A decade and a half after their first album, 1997's Barely Legal—and four years after their fourth, The Black and White Album—The Hives are still garage rock. They'll tell you themselves that Lex Hives, their latest, is both the best and the "most Hives" album they've ever released. In the meantime the band has honed their ability to create those classic, can't-get-it-out-of-your-head rock riffs, and distilled it to a science—and they're happier than ever. The Swedish quintet—Howlin' Pelle Almqvist, Nicholaus Arson, Vigilante Carlstroem, Dr. Matt Destruction and Chris Dangerous—still dress up and rock hard.
We caught up with Chris Dangerous to discuss what's changed, what hasn't, and the nonstop touring that's defining their 2012.
ILANA KAPLAN: Can you tell me a little bit about your newest album?
CHRIS DANGEROUS: Yeah. Our new album will be released in the U.S. on June 5. It's called Lex Hives. It's probably the record that we're most happy with as far as everyone goes. All of us were so excited about it. This is probably the best album that we've made. It's a record where we did most of the things ourselves. We produced it and played everything. We're very, very happy with it. As far as a whole record goes, this is the best one we've definitely done.
KAPLAN: It's been awhile since your last album; what have you guys been up to since then?
DANGEROUS: It doesn't really feel like a long time, but it has been. It takes us a long time to tour after every record. We are sort of equally famous all over the planet, so we have to travel around and make a few laps before we're done. We toured for almost three years. We can't really write while we're traveling. We have to go back and make a new record. We started pretty much straightaway after we were done with our last shows. It just takes a long time if you want something to be really good.
KAPLAN: How did you come up with the title of your latest album?
DANGEROUS: Lex Hives? It came from that whole battle that we did everything on our album. We wanted to make something as "Hives" as we possibly could. Coming from the last album or the album before this one or The Black and White Album, we had worked with producers, and we were going all over the world. We really wanted to do something completely different from that again. We just wanted to make it basically as much "Hives" as possible. It's all "Hives." This is the way it sounds. We gave twelve good reasons.
KAPLAN: What are your touring plans for the rest of the year?
DANGEROUS: Coachella was really the start of it. We had those shows on the West Coast. Now we played New York yesterday, which was really a secret kind of gig. We're going back to Europe now. We're going to London, Berlin, Portugal, then we go home for a bit and then we're going to the European festivals. We do that for the month of May, and we come back to the US in June, mostly East Coast stuff. Then we go back to Europe. We've got a European tour scheduled. Then we have also a US tour in the fall.
KAPLAN: What do you think is the biggest difference from your first album to your latest album?
DANGEROUS: That's a big difference. That's a long... Oh shit, you know! The first record, Barely Legal, was released in 1997, and this is 2012. The biggest difference is probably that we no longer sound exactly the same. The smaller difference would be the members. I mean we're completely different people. It's 15 years we're talking here, so the differences are huge of course. It's still the same band and still the same love of playing. Our love of playing is the same, but things have changed, you know?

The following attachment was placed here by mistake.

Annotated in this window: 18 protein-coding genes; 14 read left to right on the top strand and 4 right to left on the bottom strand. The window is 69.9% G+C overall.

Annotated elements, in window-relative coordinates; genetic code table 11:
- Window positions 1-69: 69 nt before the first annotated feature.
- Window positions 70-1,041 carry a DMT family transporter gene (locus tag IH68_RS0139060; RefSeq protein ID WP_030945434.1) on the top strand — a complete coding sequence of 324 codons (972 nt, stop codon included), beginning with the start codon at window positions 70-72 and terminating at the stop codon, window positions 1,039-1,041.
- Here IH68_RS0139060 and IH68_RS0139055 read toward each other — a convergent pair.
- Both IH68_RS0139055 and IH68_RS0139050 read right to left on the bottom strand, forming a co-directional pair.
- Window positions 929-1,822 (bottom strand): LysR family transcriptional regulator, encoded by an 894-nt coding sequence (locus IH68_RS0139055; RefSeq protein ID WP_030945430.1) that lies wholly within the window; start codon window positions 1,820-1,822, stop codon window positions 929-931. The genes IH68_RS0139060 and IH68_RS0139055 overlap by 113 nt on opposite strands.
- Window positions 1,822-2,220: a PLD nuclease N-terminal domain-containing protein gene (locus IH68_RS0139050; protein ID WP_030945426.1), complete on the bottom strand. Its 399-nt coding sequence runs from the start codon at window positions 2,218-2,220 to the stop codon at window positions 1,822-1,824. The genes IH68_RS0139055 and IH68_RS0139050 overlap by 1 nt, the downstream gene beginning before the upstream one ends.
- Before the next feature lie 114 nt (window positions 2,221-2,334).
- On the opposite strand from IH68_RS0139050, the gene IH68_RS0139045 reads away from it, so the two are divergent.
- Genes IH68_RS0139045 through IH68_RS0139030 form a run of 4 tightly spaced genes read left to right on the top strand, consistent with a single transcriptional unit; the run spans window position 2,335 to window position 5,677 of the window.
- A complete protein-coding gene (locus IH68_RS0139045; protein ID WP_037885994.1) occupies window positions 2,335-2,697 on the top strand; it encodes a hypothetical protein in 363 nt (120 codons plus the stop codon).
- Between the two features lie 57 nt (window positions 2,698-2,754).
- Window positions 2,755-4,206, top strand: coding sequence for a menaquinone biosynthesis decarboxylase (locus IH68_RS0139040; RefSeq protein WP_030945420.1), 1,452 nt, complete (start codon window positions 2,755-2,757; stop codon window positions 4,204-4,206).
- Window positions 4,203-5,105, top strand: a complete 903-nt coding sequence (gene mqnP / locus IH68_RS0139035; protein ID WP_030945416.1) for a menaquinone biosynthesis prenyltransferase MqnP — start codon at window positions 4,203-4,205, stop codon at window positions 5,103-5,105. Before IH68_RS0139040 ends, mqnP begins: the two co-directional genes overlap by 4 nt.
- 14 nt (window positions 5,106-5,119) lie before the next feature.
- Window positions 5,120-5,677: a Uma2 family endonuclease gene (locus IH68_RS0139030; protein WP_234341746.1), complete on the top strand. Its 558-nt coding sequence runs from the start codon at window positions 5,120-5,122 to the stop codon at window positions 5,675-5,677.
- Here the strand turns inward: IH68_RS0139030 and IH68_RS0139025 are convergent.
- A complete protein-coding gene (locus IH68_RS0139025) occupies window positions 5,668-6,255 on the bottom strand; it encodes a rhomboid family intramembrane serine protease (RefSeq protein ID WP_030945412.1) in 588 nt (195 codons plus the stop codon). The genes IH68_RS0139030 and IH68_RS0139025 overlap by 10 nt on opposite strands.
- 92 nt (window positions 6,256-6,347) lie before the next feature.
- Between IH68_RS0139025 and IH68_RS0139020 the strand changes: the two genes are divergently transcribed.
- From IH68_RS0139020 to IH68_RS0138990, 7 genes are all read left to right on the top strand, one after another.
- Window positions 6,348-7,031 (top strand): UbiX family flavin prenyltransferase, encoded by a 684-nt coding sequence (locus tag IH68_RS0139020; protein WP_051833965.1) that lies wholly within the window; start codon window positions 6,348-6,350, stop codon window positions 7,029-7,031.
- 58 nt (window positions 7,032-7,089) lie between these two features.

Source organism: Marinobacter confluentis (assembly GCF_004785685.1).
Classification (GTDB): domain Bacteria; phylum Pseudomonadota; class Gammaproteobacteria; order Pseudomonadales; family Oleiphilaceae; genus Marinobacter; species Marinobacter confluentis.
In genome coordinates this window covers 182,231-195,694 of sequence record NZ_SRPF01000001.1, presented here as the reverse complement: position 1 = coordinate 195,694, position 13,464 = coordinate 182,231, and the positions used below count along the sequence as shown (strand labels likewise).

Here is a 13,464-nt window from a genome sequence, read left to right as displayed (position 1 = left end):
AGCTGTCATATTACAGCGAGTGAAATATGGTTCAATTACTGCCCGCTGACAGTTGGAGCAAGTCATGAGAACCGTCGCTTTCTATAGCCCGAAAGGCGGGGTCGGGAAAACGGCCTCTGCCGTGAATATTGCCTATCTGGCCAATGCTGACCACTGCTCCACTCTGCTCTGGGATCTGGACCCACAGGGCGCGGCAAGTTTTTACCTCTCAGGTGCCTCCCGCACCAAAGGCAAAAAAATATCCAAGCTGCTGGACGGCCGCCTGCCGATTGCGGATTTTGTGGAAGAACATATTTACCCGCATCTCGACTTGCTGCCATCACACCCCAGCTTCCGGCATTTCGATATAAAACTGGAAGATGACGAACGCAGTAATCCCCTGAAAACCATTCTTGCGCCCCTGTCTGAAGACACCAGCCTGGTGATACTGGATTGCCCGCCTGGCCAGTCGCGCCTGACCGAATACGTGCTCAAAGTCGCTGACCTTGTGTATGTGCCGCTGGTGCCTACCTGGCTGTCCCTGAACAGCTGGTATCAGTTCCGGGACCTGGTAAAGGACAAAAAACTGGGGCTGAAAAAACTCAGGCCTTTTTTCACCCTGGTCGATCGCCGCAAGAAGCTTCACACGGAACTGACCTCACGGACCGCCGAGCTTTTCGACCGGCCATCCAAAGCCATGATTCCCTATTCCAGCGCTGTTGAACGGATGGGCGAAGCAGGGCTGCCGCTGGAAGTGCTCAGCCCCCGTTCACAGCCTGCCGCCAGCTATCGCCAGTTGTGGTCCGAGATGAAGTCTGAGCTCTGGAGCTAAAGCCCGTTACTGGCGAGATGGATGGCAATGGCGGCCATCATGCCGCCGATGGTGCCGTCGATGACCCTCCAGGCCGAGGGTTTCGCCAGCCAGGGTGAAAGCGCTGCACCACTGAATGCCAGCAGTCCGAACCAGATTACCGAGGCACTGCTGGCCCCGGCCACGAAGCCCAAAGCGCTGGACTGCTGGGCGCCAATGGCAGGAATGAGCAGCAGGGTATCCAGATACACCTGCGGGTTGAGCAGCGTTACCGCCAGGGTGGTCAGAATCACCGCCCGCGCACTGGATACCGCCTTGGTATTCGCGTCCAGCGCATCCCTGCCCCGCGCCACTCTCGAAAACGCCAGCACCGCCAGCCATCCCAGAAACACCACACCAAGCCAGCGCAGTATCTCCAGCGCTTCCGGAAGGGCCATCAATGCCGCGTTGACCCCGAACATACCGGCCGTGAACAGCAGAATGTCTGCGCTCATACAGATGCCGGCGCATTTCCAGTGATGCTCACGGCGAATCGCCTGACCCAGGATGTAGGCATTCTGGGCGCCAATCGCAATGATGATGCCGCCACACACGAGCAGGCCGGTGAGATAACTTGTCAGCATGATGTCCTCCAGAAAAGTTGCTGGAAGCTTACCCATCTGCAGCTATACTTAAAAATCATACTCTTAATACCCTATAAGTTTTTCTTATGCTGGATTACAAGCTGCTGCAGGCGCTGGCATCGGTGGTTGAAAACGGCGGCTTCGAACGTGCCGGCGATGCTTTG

KAPLAN: Do you feel like you guys need to prove yourselves because it's been some time since your last album?
DANGEROUS: I mean, we always want to make an album that's better than the rest. If we didn't do that, we wouldn't be around, I guess. We always have to prove ourselves to each other and to ourselves that we can make better music, that we can make better songs, records and whatever. We are making music that we love. If people love it, that's great. If people hate it, I'm sorry, but that's what we had to do.
KAPLAN: Who are some of your influences on this album?
DANGEROUS: The influences don't really change on this album. You start listening to music at a very young age. You build up a library of influences. It's not like the influences of the first album aren't here now, like the Dead Kennedys. It's just that the library of influences gets bigger and bigger. When it really comes to listening to music at the same time, as when you're making it, you can't really do it. You're so focused on your own stuff; it's weird to listen to other people's music. Out of that library, you can pick something out, but you can preview that sound.
KAPLAN: Who are some bands that you haven't had a chance to play with that you'd love to play with?
DANGEROUS: There are a bunch! Now that we have the hologram thing out, I'd love to play with Jimi Hendrix and Elvis. I'd like to play with Justice. We've been talking about that for a long time. They put on quite a show. There's a Swedish band called Graveyard that we'd like to tour with.
KAPLAN: What do you want your fans to get out of the new record?
DANGEROUS: The same things I get out of it: sheer pleasure and a new way to think about and listen to music. Lex Hives is something I thoroughly enjoy and love to listen to. That's what I hope fans will do too. It creates feelings.
THE HIVES' NEW ALBUM, LEX HIVES, IS OUT NATIONWIDE.